Recently OSHA Compliance Officers in two different Area Offices specifically requested digital copies of employers’ “Safety Program” instead of written copies. The employers understandably wondered why the Compliance Officers expressly wanted digital copies. An obvious concern was that the Compliance Officers wanted to expand the scope and to more easily be able to review the entire safety program, perhaps in anticipation of the eventual implementation of I2P2.
Various Area Offices advised that they were unaware of any push by OSHA to obtain digital copies of safety programs either to protect the environment or in order to “troll” through the safety programs. Providing digital copies of safety programs to OSHA is probably not a good idea. First and most importantly OSHA Area Offices have limited facilities, and you really do not want to irritate a Compliance Office by requiring him to print 100 pages on a slow printer. Moreover, for various legal reasons, many of which have nothing to do with OSHA, employers generally should utilize PDF copies.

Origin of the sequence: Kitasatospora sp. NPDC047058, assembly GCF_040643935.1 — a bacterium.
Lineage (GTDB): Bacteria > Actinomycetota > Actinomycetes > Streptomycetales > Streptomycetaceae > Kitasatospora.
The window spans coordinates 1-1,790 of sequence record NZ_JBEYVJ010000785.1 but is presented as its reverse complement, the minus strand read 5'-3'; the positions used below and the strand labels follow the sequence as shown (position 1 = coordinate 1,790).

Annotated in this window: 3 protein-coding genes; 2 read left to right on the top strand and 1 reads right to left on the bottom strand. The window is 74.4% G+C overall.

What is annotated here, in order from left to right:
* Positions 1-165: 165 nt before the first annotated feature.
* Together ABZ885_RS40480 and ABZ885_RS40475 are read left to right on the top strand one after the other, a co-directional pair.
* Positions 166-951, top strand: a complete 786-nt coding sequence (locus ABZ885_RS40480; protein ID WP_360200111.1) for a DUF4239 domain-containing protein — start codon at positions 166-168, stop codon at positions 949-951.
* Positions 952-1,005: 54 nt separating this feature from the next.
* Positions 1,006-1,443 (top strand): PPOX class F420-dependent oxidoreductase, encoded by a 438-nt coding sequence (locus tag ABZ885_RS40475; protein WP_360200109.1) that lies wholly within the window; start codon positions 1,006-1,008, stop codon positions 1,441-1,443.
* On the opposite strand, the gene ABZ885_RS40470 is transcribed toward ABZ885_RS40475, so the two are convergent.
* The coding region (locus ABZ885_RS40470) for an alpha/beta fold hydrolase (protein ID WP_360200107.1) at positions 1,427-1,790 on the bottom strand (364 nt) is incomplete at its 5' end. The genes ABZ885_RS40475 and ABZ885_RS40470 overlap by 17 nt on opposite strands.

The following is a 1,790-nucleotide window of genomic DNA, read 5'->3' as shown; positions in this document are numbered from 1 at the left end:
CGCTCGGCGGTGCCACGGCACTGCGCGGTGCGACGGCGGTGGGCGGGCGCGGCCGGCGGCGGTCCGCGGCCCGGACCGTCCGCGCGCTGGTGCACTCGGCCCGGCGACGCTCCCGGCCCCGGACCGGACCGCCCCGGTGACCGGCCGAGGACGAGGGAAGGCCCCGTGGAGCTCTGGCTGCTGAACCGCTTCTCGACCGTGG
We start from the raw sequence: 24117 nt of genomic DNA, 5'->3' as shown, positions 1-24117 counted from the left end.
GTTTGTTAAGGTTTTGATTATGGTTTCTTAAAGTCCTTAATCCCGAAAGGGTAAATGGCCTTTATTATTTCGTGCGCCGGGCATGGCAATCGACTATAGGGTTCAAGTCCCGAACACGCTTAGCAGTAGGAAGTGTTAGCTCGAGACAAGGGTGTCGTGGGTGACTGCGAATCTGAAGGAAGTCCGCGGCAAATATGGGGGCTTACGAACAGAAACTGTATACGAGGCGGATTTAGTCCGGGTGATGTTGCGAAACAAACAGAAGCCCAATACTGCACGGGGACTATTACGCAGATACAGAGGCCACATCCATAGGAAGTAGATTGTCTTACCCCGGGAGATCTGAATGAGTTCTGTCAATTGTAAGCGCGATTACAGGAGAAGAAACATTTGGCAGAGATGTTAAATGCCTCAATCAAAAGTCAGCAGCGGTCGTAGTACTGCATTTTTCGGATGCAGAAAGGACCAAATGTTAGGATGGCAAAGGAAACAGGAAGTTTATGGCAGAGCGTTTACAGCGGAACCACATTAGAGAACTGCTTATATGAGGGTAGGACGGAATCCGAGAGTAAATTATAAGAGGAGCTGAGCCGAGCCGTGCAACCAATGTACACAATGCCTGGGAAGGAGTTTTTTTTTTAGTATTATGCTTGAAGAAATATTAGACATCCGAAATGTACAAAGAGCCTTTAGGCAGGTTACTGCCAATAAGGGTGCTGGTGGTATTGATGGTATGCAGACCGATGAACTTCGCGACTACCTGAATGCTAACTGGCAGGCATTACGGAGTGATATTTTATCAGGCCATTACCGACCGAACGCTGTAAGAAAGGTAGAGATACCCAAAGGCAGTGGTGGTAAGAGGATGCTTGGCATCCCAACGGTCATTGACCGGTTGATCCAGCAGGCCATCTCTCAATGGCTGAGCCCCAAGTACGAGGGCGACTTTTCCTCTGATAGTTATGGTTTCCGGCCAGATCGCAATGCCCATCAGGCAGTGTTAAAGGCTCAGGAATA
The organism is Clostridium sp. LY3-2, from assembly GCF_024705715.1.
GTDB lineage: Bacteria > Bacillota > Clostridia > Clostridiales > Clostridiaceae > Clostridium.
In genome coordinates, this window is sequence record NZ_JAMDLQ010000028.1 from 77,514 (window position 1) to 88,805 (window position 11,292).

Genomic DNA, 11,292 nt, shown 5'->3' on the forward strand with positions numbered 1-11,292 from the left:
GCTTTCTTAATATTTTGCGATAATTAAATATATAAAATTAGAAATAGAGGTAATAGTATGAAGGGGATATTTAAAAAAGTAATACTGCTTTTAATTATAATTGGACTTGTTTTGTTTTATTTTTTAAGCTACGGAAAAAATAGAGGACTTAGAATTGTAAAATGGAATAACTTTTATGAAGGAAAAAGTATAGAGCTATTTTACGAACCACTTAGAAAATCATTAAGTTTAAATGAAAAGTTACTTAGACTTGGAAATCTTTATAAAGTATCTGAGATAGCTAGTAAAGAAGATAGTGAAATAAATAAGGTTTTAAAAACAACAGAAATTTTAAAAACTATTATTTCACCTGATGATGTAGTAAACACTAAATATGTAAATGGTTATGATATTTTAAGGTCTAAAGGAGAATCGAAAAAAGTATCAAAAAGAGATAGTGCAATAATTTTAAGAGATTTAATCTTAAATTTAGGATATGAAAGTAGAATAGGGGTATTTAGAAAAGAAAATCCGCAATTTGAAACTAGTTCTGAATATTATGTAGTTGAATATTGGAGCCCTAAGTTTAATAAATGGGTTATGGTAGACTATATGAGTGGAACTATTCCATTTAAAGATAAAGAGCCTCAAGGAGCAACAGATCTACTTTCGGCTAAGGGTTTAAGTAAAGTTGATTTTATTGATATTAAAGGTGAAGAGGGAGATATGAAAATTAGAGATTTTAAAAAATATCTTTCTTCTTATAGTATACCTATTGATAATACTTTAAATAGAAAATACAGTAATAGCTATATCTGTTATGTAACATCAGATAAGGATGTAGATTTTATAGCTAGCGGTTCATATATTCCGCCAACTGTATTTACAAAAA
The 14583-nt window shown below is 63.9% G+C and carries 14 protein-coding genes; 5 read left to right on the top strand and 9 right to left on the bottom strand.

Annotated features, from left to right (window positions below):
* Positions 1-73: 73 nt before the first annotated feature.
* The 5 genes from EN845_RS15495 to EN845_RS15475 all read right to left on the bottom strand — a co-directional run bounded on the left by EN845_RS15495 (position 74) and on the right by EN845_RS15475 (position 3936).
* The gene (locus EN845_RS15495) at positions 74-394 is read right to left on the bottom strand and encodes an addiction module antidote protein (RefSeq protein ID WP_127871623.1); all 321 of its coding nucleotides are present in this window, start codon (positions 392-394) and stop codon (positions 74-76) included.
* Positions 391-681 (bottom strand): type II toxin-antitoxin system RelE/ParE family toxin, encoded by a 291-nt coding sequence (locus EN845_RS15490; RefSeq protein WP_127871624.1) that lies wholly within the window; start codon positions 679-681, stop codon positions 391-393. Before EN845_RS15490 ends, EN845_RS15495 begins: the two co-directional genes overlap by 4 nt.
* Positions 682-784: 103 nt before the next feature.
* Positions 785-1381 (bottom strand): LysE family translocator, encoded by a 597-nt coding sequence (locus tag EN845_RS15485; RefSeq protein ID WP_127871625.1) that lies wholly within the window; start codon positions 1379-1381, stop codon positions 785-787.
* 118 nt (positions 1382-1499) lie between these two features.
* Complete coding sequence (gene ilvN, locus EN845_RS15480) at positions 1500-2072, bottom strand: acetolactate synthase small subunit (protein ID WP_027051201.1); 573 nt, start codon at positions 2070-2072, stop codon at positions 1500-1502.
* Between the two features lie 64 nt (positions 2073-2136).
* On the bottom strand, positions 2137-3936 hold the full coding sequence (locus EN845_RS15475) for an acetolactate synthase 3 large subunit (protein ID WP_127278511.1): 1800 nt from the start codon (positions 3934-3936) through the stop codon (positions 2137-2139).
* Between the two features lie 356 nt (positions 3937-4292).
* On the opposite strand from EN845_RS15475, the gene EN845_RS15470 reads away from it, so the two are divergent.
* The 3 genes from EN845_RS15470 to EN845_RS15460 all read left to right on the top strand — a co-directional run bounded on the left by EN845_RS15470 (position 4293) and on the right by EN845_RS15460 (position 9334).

· What if my “safety program” isn’t in one place? It’s integrated into various processes.
The inquiry raised other important questions. Some employers are increasingly incorporating their “safety procedures” into all aspects of their operations and processes, from bidding to purchase to production. If one does not know that, an observer might be surprised or concerned about certain policies not being in the designated “safety policy.” As employers integrate safety into all of their policies and procedures, they need to also ensure that they can explain to OSHA or interested customers where “safety policies” exist in writing.
· What about I2P2?
While I doubt that these requests had anything to do with preparation for I2P2, we do know that the current administration is serious about implementing I2P2, and is increasingly looking at an employers’ entire safety processes as part of the SVEP process or where no vertical OSHA standard clearly fits a situation. Some employers maintain broad corporate safety policies, but do not prepare job site or machine-specific procedures. Some safety programs neglect contractors and temporary employees. Some safety programs bear almost no resemblance with life on the work floor.
We will talk more about these subjects in the future, and I would appreciate any observations or observations about effective safety programs and integrating safety into all processes.